SampleX brings the sound of early digital samplers to your DAW.
If you head over to www.youtube.com/soundonsoundvideo, you'll find our video documentary about producer Pete Cannon, whose love of '90s jungle led him to put together an authentic '90s jungle studio, complete with Atari and Amiga computers and, of course, a big, beige Akai S950.
But what exactly does a digital sampler, made in 1988 and with RAM measured in kilobytes, bring to the table? The answer is its A‑D and D‑A converters. The Akai S950 operated at a lowly 12 bits, and in order to maximise sampling time, it had a continuously variable sample rate, from 48 down to just 7 kHz. Lowering the sample rate limited your bandwidth, of course, but it also introduced a whole lot of aliasing — or 'digital crud', for want of more space to describe it properly. The more high-frequency content you try and chuck through a band-limited A‑D converter, the more aliasing you'll get — and the short sampling times on those old samplers lent them perfectly to drums, which have a lot of high end. The result is drum hits and breakbeats that sound gritty, crunchy, dirty and other usually undesirable adjectives, and that's something you'll hear all over '90s music, from hardcore to hip-hop, jungle and drum & bass.
The old S-series Akai racks, along with early MPCs and other primitive samplers like the E-mu SP‑12 and 1200, now fetch rather a lot on the secondhand market, but software company Beatskillz have come out with a cheap and easy way to get that sound without leaving the comfort of your plug‑in menu. SampleX comes in VST, AU and AAX Native flavours, requires 300MB of disk space to install, and is authorised via a code, emailed on purchase. Installation on my late-2013 MacBook Pro was simple and painless.
It does a very good job of evoking the multi-generation loss I associate with hip-hop samples.
Naturally, the first thing I did once I'd installed it was drop some breakbeats into Logic and see if I could rough them up a bit — which I could, and very successfully too! SampleX defaults to 12-bit mode, which sounds about right to me; any higher and the effect becomes increasingly subtle (verging on inaudible around 16-bit), lower and the digital artifacts start to take over, with settings of 8 or below sounding really quite extreme. The sample rate parameter has a similarly wide range in that you can set it to subtly shave the very top end off, or drastically band-limit your audio. At 'happy medium' settings though, it does a very good job of evoking the multi-generation loss I associate with hip-hop samples.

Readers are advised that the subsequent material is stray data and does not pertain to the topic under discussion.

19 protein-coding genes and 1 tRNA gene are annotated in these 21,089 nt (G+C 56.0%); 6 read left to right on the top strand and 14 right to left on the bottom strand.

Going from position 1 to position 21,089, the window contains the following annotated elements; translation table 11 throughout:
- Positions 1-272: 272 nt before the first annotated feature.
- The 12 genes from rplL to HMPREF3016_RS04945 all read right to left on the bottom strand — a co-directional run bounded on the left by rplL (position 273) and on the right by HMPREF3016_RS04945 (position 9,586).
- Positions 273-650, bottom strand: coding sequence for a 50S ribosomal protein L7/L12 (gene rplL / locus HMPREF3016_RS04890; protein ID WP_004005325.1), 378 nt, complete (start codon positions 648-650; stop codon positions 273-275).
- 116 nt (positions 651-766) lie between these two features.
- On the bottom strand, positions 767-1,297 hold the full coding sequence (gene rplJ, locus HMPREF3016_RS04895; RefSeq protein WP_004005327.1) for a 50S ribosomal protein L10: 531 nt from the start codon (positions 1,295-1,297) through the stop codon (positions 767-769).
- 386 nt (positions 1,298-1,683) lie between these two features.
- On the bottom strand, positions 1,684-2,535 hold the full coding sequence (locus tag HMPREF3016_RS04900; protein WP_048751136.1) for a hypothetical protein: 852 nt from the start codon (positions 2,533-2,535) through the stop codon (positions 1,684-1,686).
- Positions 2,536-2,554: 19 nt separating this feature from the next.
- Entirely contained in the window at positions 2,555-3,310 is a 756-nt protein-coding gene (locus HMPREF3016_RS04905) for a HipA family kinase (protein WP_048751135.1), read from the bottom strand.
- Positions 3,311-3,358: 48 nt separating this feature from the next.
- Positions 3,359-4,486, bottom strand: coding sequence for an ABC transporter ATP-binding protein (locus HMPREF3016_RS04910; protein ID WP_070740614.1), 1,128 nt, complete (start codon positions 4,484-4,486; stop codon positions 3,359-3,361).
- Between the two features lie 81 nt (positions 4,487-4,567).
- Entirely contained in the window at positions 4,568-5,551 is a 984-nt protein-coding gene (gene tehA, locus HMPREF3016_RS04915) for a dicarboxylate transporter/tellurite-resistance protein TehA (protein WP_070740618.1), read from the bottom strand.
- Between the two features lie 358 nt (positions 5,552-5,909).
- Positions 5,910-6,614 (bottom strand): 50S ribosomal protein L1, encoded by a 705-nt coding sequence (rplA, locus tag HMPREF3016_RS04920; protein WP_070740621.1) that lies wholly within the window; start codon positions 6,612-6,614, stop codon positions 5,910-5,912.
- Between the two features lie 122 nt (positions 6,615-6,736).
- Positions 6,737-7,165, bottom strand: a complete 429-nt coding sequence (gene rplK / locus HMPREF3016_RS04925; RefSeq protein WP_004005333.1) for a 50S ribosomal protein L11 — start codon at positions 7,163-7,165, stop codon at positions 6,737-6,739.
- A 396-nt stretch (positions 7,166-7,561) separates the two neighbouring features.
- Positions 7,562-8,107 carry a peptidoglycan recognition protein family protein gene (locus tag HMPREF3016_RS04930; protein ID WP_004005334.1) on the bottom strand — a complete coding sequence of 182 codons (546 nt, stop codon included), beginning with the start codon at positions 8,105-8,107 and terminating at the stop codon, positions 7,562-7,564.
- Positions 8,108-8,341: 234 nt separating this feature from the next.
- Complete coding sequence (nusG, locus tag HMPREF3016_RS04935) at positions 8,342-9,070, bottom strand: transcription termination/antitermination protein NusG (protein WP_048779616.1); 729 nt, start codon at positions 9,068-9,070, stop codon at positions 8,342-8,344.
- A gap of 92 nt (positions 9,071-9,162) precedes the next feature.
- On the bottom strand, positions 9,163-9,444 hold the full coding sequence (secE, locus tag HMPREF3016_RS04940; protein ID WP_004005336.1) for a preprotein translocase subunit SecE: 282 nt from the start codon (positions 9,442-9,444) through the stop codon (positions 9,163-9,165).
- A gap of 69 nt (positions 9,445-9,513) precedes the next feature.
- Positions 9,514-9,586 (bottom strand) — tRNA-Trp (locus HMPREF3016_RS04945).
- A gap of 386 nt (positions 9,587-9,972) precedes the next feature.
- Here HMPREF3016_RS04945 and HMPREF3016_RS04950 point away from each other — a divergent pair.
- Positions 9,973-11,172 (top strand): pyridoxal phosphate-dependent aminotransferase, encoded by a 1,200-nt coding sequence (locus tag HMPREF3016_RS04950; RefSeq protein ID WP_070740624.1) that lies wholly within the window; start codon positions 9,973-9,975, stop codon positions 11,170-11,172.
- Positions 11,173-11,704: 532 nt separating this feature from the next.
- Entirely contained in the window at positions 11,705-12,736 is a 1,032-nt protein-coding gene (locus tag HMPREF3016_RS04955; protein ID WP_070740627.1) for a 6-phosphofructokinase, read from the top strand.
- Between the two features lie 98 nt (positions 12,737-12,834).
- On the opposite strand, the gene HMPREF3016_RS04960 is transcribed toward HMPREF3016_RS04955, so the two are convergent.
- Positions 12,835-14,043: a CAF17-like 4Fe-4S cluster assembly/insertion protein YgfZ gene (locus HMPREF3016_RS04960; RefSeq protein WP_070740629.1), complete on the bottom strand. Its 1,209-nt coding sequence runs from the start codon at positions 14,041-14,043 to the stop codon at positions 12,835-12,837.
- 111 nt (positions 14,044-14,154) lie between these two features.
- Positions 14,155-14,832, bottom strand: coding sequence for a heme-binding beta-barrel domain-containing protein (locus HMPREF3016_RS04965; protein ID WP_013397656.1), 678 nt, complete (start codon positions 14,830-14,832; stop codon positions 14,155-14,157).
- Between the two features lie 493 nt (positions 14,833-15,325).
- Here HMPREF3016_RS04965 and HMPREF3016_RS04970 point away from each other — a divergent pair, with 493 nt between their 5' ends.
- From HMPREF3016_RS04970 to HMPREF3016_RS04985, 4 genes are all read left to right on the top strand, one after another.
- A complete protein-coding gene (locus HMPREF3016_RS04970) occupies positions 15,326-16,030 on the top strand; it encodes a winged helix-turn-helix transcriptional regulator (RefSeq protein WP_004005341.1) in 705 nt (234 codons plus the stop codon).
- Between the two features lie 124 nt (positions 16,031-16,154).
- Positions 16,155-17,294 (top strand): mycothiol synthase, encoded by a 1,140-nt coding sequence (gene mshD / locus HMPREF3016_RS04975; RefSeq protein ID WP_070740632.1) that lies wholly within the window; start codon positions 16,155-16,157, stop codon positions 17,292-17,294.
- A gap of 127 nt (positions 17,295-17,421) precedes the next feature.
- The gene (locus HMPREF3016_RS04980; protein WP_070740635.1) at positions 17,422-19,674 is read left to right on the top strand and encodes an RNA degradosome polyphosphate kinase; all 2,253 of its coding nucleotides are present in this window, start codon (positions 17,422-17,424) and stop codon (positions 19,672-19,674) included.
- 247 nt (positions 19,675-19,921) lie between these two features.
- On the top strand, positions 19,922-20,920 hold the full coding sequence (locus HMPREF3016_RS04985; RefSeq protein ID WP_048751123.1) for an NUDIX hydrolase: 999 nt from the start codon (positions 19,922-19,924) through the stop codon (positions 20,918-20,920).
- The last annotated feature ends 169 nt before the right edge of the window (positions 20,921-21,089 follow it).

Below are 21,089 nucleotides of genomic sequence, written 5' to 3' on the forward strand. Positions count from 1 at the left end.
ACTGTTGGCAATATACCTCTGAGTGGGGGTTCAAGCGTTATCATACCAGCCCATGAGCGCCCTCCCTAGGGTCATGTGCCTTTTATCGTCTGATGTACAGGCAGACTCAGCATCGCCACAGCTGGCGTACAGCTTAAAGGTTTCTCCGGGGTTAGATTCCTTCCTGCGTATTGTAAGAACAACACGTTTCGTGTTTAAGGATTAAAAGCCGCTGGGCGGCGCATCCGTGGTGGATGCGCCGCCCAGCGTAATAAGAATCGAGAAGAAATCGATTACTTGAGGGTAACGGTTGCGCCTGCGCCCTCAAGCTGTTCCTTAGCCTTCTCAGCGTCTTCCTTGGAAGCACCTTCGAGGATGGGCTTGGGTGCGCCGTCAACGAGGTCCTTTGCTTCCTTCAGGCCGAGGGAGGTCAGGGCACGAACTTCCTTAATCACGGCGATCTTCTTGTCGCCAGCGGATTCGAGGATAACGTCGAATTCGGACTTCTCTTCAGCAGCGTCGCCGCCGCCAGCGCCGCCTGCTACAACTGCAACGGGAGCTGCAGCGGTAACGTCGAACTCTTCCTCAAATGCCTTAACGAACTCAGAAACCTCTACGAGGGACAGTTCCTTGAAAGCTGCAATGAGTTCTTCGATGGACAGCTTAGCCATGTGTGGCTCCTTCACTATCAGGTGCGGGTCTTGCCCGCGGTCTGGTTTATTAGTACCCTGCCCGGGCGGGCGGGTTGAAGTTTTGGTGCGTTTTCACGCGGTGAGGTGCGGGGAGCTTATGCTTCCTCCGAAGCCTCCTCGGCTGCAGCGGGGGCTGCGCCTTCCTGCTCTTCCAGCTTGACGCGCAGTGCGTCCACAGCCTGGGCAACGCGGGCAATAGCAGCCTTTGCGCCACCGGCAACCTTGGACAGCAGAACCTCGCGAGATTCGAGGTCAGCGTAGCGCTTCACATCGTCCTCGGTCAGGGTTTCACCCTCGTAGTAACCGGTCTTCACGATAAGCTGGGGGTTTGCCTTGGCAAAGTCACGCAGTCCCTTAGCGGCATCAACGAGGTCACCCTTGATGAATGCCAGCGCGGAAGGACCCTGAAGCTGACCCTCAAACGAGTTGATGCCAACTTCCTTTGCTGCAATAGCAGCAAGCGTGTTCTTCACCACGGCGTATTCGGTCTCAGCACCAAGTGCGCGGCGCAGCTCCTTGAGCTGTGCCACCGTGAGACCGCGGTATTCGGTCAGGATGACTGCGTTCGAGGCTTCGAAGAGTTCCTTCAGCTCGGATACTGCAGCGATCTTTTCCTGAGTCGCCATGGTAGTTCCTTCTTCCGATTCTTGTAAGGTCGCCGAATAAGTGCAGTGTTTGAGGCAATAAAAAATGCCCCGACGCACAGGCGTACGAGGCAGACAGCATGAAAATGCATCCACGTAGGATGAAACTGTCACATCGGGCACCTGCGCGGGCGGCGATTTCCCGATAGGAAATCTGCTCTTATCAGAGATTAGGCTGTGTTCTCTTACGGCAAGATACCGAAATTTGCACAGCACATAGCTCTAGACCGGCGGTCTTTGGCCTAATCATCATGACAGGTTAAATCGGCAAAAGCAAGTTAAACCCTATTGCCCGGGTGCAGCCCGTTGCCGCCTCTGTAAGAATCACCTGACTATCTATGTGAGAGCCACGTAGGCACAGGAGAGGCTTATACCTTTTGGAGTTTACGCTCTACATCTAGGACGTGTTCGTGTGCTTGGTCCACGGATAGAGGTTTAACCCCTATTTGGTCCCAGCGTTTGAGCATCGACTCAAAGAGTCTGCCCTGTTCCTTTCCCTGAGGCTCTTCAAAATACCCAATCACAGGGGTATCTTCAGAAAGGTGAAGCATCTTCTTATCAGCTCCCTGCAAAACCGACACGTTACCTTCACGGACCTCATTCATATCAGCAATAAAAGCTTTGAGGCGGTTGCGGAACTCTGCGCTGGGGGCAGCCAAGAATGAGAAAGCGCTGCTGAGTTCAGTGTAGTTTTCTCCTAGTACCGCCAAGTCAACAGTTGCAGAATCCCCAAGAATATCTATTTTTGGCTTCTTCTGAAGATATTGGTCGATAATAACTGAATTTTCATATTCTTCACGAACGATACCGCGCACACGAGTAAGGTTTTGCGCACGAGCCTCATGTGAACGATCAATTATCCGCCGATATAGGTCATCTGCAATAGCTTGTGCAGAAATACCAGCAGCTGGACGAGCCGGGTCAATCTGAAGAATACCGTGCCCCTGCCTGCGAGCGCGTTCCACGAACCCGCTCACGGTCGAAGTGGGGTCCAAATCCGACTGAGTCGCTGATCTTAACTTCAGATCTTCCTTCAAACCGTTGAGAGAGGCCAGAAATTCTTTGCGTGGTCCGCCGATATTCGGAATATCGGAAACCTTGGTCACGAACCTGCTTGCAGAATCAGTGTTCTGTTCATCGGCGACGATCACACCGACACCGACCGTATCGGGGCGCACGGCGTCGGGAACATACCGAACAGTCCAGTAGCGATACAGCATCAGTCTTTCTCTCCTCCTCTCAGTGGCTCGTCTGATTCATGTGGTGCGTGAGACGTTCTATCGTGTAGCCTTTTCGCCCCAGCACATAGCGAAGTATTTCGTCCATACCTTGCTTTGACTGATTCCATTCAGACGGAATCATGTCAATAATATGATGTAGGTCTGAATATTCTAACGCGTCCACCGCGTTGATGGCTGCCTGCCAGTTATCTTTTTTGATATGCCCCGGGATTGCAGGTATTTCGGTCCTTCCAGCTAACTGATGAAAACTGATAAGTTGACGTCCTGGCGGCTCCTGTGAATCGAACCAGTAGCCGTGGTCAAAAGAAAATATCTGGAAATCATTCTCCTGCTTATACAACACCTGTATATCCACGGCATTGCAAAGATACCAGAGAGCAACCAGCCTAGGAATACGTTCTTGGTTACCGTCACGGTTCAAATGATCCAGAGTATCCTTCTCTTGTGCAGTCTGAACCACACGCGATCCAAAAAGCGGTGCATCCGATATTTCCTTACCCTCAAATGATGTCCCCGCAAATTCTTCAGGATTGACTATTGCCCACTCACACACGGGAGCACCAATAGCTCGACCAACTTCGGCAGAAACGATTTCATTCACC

To the right are knobs labelled Shift and Drive. Drive is nice and easy to explain: it's an emulation of the Akai S900's analogue input stage, and it behaves much as you'd expect, adding some subtle distortion that thickens the sound up nicely and also makes the modelled digital artifacts more pronounced. Shift is a little more involved. In days gone by, you could eke more sampling time out of your limited kilobytes by sampling a 33 1/3 rpm record at 45, and then pitching it down in the sampler. This had the effect of also pitching down any aliasing you'd incurred, and in extreme cases would leave you with a distinct metallic whine. The Shift control tries to emulate this, but without you having to go to the faff of pitching things up and down. It's quite successful too, although it stops just short of the pitched noise effect you can hear so clearly in, for example, Ed Rush's 'Bludclot Artattack'.
Finally, the bottom panel houses a useful set of sliders for setting the wet and dry balance and input and output gains, plus a 24dB/octave low-pass filter. This models a "well-known ladder filter", and is a very useful addition. The controls behave exactly as you'd expect, it self-oscillates if you cajole it into doing so, and the low end is maintained even at high resonance settings. Slow sweeps across the whole frequency range are especially fun.
And that's about all there is to it! The presets are many and varied, and include some sampler-specific emulations (the two E-mu models mentioned, plus the Akai S612, S900 and S950), as well as some more extreme presets. All the controls have a wide enough range to let you achieve anything from 'slight grubbiness' to 'filthy digital hash', though as with most grot-inducing plug‑ins, there's a distinct sweet spot where it sounds its best. It also has uses beyond just making things sound like samples. Inserting it before a delay send provided some very useful dulling of repeats, for example. In all, then, a very useful plug‑in, and much cheaper than a vintage sampler too!
A cheap and easy way to get 'that 12-bit sound' and much more besides.